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 10 Steps to Becoming a Good Landlord: Choosing Tenants (Part 2)
By: Darin "Sid" Cameron, CRS
Wed, Nov 29th, 2006 9:57 am

Yesterday we started our discussion on being a good landlord by looking at how you should Choose Your Tenants- which is your most important duty.

We discussed discrimination issues to avoid, and the mistake many new landlords make by rushing the process to get a tenant.  Then we reviewed the importance of a Rental Application.

The next step is once you have a complete application from a tenant you should perform a thorough background check of each applicant.

Many landlords will pay (or charge the applicant) for a third party screening company to run a credit and/or criminal check. The $20 you spend to find out an applicant has excessive credit card debt and a history of not paying their bills is a bargain compared to having your property tied up for months with unpaid rent while you try to evict them.

If you’re going to purchase these services, don’t make them a secret.  First, you may be legally required to get signed permission prior to performing a background check.  But more important, bad tenants frequently KNOW they’re bad tenants!  If you make it clear to them up front at the time you give them a Rental Application that there will be stringent background checks and any past record of not paying bills on time will disqualify them from renting, you might find that a percentage of applicants don’t return the Rental Application.  Don’t make the mistake of thinking of this as “scaring away potential renters,” instead look at it as having saved the time and money of proceeding with the process!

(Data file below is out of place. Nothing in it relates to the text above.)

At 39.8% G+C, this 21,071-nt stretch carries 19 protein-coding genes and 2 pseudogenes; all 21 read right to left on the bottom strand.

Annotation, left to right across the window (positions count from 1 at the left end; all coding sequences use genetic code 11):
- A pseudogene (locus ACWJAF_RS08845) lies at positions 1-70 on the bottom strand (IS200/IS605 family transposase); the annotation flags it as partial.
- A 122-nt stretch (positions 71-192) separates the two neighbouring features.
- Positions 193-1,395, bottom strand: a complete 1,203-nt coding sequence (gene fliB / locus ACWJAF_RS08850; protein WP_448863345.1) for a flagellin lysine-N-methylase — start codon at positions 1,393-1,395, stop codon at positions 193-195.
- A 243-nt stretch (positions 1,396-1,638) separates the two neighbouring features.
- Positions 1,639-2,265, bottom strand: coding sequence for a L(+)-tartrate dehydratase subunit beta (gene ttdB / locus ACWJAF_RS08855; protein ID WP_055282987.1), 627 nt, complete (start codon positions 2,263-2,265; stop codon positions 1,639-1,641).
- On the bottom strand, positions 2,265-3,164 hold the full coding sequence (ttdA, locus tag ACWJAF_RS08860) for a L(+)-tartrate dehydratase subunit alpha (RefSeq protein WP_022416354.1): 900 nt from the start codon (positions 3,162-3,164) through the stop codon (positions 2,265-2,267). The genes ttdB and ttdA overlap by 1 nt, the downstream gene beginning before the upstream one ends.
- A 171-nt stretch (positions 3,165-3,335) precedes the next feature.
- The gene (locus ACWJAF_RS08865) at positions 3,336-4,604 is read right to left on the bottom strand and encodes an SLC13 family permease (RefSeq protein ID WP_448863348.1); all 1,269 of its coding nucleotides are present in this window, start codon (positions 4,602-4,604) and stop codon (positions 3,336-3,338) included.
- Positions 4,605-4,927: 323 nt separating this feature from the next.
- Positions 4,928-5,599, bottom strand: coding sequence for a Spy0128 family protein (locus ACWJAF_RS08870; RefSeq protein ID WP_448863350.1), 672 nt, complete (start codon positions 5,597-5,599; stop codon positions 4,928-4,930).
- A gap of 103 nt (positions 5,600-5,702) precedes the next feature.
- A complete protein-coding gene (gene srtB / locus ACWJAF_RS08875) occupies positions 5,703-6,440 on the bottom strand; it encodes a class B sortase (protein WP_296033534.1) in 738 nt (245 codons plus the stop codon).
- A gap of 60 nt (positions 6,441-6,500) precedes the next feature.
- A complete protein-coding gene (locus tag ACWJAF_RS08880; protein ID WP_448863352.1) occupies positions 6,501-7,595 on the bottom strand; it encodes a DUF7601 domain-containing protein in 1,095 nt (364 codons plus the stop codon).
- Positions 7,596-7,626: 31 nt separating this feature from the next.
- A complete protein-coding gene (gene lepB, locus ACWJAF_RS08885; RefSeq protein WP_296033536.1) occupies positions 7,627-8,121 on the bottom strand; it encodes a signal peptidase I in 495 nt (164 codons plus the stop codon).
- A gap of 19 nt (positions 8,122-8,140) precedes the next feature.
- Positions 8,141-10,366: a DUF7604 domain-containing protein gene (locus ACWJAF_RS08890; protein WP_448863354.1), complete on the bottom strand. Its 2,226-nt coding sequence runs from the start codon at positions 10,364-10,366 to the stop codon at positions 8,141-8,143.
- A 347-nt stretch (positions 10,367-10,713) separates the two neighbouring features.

You should also take the time to call the applicant's employer to verify employment and contact the landlord of the applicant's current or previous residence. Don’t be lazy; these are valuable and important phone call to make that can save you months of headaches down the road.  Also realize a glowing review from the applicant’s current landlord can simply be them “trying to pass off their problems” which is why it’s important to go beyond just their current residence.

Another great piece of advice from successful landlords is to not just rely on lawn signs, newspapers or Craigslist ads to find all your tenants. Instead, when you have a property for rent, first contact your friends, family and other current tenants to see if they have someone they recommend.  This doesn’t mean skip your regular screen process, either.  It just gives you another reference point in the battle to find a quality tenant.  Some landlords will even offer current tenants an incentive for recommending strong prospects.

When you do use advertising to find a tenant, make sure to give accurate description and explanation of what you’re looking for- including your monthly rental amount, up front deposits you require, any restrictions you have (pets, smoking, occupancy restrictions, etc) and then provide an accurate description of the property (and if advertising online, include photos).  This is important because it’s all a part of the screening process.  If you don’t want your time wasted by applications that aren’t serious, the best way to avoid them is to make sure they know what your requirements are up front before they call.

Going back to the start of this section, I said you shouldn’t rush this process.  Remember, if an applicant thinks you’re in a rush (or desperate) to get the unit rented, they might also think you’re willing to bend the rules for them. Make sure all applicants know that they will receive full consideration, but bottom line, you will only select a tenant that meets your requirements.

[ Next Article: 10 Steps to Becoming a Good Landlord: Occupancy and Rent ]
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Darin "Sid" Cameron spent 15 years working in the technology industry which in 1998 relocated him to St. Louis. In 2004 he took over web development tasks for Kimberly's real estate team and later became the full-time Marketing and Operations Director in 2005. In 2011 Sid launched two brokerages, The Realty Store, Inc. and Realty Referral Partners, Inc, while continuing to perform marketing and operations for Kimberly's team. Sid holds a real estate broker's license in Missouri, CRS certification and was the first CyberStar in the St. Louis area.
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